14. Generation of Java Proxies is supported with all communications to the EsiObjects system built in.
  15. The TCP Bridge implements an object oriented API into the EsiObjects Runtime Module. It supports all valid message protocols needed to invoke an object’s services. It provides the foundation support needed to implement the more sophisticated forms of connectivity such as the Java Gateway, Java Proxies and Microsoft COM.

M/DB:X now morphs into a JSON/XML Hybrid Database

The new Build 4 of M/DB:X transforms it into something very exciting and wholly unique. M/DB:X is now not only a Native XML Database. By now also supporting JSON strings as inputs and optionally outputting its responses as JSON strings instead of XML, M/DB:X is now a JSON/XML hybrid database.

What's the significance of this? Well there are several important consequences:

If you feed a JSON string into M/DB:X's Parse Action, it will convert the JSON object into a corresponding XML DOM and store it. Now in XML DOM format, all the standard M/DB:X XML DOM API methods can be used to modify and manipulate what was originally a Javascript object, and the XML DOM can be searched using XPath. This is a very cool capability and extremely powerful.

The DOM can be returned in JSON format: M/DB:X will convert any XML DOM into a corresponding JSON object.

This now places M/DB:X in esteemed company: for example CouchDB and Persevere. JSON is increasingly being used as the lingua franca for describing objects, not just Javascript objects.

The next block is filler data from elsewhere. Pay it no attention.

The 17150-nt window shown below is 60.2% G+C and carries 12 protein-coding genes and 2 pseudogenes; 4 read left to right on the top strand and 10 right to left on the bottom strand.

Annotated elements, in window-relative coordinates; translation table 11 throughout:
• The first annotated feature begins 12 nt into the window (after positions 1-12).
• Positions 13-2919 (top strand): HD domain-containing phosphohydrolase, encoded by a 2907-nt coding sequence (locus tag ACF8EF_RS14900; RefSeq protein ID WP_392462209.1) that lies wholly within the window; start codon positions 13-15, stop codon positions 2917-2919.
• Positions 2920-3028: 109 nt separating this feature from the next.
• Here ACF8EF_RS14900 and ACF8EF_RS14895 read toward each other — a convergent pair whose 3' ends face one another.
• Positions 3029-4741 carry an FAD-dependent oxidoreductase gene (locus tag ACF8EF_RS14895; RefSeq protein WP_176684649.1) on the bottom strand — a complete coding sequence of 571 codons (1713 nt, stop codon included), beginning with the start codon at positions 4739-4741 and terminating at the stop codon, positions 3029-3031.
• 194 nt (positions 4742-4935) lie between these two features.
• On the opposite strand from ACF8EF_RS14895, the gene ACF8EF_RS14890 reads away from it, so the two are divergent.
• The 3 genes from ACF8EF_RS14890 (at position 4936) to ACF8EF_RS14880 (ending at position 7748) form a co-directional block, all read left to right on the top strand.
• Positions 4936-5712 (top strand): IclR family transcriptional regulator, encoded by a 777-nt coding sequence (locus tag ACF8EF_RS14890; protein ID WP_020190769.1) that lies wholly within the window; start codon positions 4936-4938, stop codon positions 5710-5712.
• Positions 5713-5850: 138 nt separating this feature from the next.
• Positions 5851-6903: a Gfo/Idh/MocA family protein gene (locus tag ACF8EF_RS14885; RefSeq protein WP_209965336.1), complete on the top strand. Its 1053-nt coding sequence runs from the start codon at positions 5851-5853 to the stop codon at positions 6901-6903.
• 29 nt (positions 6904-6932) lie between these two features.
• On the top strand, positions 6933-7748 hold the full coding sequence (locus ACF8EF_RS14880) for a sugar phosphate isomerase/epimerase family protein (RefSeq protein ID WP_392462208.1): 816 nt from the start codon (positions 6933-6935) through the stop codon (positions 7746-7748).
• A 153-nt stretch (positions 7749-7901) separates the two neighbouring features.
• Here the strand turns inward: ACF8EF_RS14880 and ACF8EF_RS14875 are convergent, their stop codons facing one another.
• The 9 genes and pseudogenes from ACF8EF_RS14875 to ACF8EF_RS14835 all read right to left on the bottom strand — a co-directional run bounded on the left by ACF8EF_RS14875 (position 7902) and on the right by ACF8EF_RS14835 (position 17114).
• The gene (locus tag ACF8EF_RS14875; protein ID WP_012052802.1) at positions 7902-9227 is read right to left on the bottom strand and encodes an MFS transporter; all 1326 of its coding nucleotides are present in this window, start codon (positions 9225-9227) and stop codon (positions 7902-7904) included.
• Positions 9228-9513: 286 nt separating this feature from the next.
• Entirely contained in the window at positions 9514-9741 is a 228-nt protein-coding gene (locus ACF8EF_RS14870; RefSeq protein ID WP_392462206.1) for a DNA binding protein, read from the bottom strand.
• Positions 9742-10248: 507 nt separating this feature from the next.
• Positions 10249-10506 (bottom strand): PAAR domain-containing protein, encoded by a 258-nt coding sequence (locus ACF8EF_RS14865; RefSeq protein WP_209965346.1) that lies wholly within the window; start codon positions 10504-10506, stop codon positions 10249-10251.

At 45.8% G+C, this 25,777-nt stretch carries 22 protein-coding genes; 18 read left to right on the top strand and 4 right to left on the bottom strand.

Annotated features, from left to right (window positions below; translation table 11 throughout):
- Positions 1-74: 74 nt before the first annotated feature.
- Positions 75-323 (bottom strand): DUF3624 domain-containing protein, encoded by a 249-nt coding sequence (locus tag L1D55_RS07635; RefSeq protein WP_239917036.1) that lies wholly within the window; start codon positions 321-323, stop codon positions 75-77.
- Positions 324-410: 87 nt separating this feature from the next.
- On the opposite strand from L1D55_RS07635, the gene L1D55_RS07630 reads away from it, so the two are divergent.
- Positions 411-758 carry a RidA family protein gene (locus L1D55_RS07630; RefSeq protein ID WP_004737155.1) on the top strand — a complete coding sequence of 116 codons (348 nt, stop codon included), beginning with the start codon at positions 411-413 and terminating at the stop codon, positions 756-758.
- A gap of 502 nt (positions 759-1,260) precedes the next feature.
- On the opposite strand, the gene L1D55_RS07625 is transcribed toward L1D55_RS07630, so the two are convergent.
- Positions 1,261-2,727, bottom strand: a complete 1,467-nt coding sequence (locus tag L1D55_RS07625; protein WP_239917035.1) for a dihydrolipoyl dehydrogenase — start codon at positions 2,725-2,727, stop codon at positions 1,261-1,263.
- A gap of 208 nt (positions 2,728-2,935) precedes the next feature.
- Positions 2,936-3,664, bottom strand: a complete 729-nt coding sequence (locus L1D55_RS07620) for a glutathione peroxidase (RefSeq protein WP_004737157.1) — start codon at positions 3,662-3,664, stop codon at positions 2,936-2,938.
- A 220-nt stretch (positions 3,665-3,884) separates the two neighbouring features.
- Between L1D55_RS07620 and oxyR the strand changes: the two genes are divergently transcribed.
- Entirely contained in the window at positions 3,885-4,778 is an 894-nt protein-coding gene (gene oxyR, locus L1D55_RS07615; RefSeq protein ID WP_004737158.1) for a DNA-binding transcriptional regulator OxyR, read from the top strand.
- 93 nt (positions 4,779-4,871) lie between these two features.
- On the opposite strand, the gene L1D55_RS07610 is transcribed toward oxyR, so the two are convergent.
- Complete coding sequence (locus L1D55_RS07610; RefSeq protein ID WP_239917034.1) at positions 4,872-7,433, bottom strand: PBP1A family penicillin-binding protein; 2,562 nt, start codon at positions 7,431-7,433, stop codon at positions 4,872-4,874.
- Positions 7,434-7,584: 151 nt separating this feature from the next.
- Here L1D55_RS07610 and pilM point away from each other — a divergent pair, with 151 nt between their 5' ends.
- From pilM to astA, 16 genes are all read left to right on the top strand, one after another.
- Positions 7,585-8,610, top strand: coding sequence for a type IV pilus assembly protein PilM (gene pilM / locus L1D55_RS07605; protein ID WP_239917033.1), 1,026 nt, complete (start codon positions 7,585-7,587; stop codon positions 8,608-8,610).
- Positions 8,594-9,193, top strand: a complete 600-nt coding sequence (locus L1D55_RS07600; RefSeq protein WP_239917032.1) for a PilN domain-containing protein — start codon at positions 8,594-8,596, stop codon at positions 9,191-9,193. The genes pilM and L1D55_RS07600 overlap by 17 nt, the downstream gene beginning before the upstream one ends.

And unlike CouchDB which is still an alpha-grade Apache project, M/DB:X is underpinned by the tried and tested GT.M database with its solid commercial pedigree in the demanding banking industry.

The M/DB:X documentation will be updated to reflect the new JSON capability as soon as possible, but Build 4 is available for immediate download and use.

Watch this space for the next step which will be a mechanism for requesting a temporary secure token to allow restricted access to M/DB:X directly from a browser. This will allow M/DB:X to act as a persistent Javascript object store without the need for an intermediate proxy layer (except to make the authenticated request for a token). This is what CouchDB is aspiring to be but they're still struggling, it seems, with the security layer!

Oh and just for good measure, if you add the name/value pair OutputFormat=JSON to M/DB, it too will output its responses as JSON rather than the standard Amazon SimpleDB format XML !

See http://www.mgateway.com/mdbx.html for full details and documentation.

Furthermore, renowned XML database guru Ronald Bourret has added M/DB:X to his definitive list of Native XML Databases.

Denbies Cancelled

Due to weak demand we have regrettably decided to cancel the Denbies 2009 Out of the Slipstream conference.

All those who have registered will be notified in due course and will receive a full refund of their conference fee.

The Slipstream Workshop will still be held but will now be on Thursday 2nd July rather than Friday 3rd July. The venue is unchanged, George James Software's offices in Shepperton. There is no charge for this event and anyone who signed up for the Slipstream conference may like to come to the Slipstream Workshop instead.